This explains why fees were one of the criteria used in compiling our list of top balanced funds. The maximum MER in our screening process was set at 2 per cent, a threshold that allows for the inclusion of a very solid fund called Mackenzie Saxon Balanced. Its average return since it opened for business in December, 1985, is 7.3 per cent, which is right around what you'd hope to make from a portfolio of stocks and bonds combined. Note: The SI series of this fund for DIY investors is referred to here, not the more expensive SA series that advisers sell.

All the other top balanced funds have MERs below 1.5 per cent, and several are right at or below 1 per cent. Unfortunately, some of these low-fee funds require a minimum initial purchase of $5,000 to $25,000. Dealing only with larger accounts is one way for a fund company to keep expenses down.

In addition to fees that are well below average, funds needed strong medium- and long-term returns to make our list of top choices in the balanced category. Specifically, we looked for three- and 10-year annualized returns that ranked in the first or second quartile. Quartiles divide funds in a particular category into four groups - first quartile is best and fourth is worst.

Over the past 10 years, the best performers on the list were TD Monthly Income and RBC Monthly Income, with annualized returns of 8.4 and 8.2 per cent, respectively. BMO Monthly Income was somewhat behind at 5.5 per cent, but it's clear that big bank monthly income funds in general are worth a look for investors who want a regular flow of income and the security of knowing this money is coming from a balanced mix of stocks and bonds.

Don't be put off by the less familiar Beutel Goodman, Leith Wheeler, Mawer and McLean Budden names on the list. All of these companies specialize in managing money for pension funds, endowments, foundations and/or high-net-worth individuals and they offer retail mutual funds as a sideline. These funds are available through online brokers or directly from the companies themselves.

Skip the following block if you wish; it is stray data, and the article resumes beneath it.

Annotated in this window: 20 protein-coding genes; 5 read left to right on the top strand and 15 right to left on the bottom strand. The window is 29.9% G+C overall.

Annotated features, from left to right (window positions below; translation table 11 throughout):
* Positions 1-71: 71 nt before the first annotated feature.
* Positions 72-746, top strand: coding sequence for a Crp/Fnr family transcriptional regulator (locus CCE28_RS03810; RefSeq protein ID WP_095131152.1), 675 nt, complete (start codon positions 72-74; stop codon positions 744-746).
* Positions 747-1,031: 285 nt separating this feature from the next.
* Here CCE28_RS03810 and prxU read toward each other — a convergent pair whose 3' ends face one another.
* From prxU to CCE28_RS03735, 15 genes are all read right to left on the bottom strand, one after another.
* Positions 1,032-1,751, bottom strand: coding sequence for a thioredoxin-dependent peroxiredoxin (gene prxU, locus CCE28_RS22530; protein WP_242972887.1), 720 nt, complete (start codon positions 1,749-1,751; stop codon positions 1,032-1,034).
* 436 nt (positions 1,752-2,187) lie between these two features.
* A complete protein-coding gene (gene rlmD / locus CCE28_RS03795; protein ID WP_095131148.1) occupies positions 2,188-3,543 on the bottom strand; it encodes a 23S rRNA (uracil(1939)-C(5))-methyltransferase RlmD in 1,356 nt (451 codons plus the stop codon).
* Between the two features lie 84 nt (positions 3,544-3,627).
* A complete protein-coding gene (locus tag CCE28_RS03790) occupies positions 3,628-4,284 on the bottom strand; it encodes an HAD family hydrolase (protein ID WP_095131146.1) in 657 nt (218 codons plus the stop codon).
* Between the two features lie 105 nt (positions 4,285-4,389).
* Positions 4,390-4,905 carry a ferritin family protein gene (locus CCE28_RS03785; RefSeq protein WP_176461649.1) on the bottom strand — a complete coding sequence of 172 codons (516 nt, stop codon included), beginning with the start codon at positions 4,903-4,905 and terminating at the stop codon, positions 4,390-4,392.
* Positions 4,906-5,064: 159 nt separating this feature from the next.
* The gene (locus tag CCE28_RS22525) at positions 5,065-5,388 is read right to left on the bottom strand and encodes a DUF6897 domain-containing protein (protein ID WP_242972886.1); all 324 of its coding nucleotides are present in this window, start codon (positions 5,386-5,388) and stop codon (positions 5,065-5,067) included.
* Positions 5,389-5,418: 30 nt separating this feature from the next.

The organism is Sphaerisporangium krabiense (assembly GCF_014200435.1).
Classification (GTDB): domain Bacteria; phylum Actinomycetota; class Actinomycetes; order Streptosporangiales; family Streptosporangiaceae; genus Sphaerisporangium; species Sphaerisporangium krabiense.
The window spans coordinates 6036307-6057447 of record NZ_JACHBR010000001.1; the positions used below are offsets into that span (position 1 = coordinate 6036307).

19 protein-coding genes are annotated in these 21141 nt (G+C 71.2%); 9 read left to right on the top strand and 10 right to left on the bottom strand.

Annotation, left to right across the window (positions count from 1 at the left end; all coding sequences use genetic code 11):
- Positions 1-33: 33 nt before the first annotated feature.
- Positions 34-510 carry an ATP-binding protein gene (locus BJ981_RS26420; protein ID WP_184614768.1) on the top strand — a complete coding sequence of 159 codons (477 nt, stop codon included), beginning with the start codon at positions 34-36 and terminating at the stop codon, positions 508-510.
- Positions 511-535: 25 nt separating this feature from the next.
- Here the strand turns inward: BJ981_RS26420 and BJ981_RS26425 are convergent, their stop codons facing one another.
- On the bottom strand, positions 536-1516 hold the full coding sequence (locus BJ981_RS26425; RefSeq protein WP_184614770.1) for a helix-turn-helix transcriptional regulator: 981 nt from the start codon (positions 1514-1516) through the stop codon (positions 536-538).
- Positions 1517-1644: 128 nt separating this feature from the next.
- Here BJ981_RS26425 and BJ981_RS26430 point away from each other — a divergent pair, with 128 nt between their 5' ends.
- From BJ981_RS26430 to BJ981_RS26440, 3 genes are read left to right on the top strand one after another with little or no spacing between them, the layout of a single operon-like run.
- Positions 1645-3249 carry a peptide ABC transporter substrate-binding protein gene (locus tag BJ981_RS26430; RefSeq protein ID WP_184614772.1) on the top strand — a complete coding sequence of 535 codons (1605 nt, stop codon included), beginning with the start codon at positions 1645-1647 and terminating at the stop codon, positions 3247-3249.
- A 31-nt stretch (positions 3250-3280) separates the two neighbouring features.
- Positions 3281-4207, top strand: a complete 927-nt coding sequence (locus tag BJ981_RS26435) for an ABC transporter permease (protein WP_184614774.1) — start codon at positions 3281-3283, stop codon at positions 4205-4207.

The cost of buying these funds should in most cases be nil, which is in keeping with their low-fee, high-return profiles. Now that's balance.


Some good and not so great balanced funds

A Six-Pack of Lame But Still Popular Balanced Funds
Assets 3-Year 10-Year Min. Upfront
Fund ($ million) Category MER (%) Quartile Quartile Purchase ($)
AGF Cdn Balanced Value781Cdn Neut Bal2.3834500
CIBC Balanced615Cdn Neut Bal2.3434500
Mackenzie Ivy Growth & Inc.1,773Cdn Eq Bal2.143500
RBC Balanced7,858Cdn Neut Bal2.2543500
Scotia Canadian Balanced2,153Cdn Neut Bal1.9844500
Trimark Select Balanced1,306Cdn Eq Bal2.3333500
Top Balanced Funds
Beutel Goodman Balanced1,057Cdn Eq Bal.1.071210,000
BMO Monthly Income4,762Cdn Neut Bal1.4912500
Caldwell Income12Cdn FI Bal1.512500
Leith Wheeler Balanced57Glo Eq Bal1.181125,000
Mackenzie Saxon Balanced IS267Cdn Eq Bal.1.99215,000
Mawer Cdn Balanced RSP168Glo Neut Bal1.03115,000
Mawer Cdn Diversfd Investmt80Glo Eq Bal1.02115,000
McLean Budden Bal. Grow D184Glo Neut Bal0.951110,000
PH&N Balanced D753Glo Neut Bal0.87115,000
RBC Monthly Income6,610Cdn Neut Bal1.1411500
TD Monthly Income3,922Cdn Eq Bal.1.411100

© 2007 The Globe and Mail. All rights reserved.

Search Fund News

Advanced Search

Only GlobeinvestorGOLD combines the strength of powerful investing tools with the insight of The Globe and Mail.

Discover a wealth of investment information and and exclusive features.

Free E-Mail Newsletters

  • Morning news headlines
  • Morning business headlines
  • Financial highlights
  • Tech alert
  • Leisure

Sign-up for our free newsletters

Back to top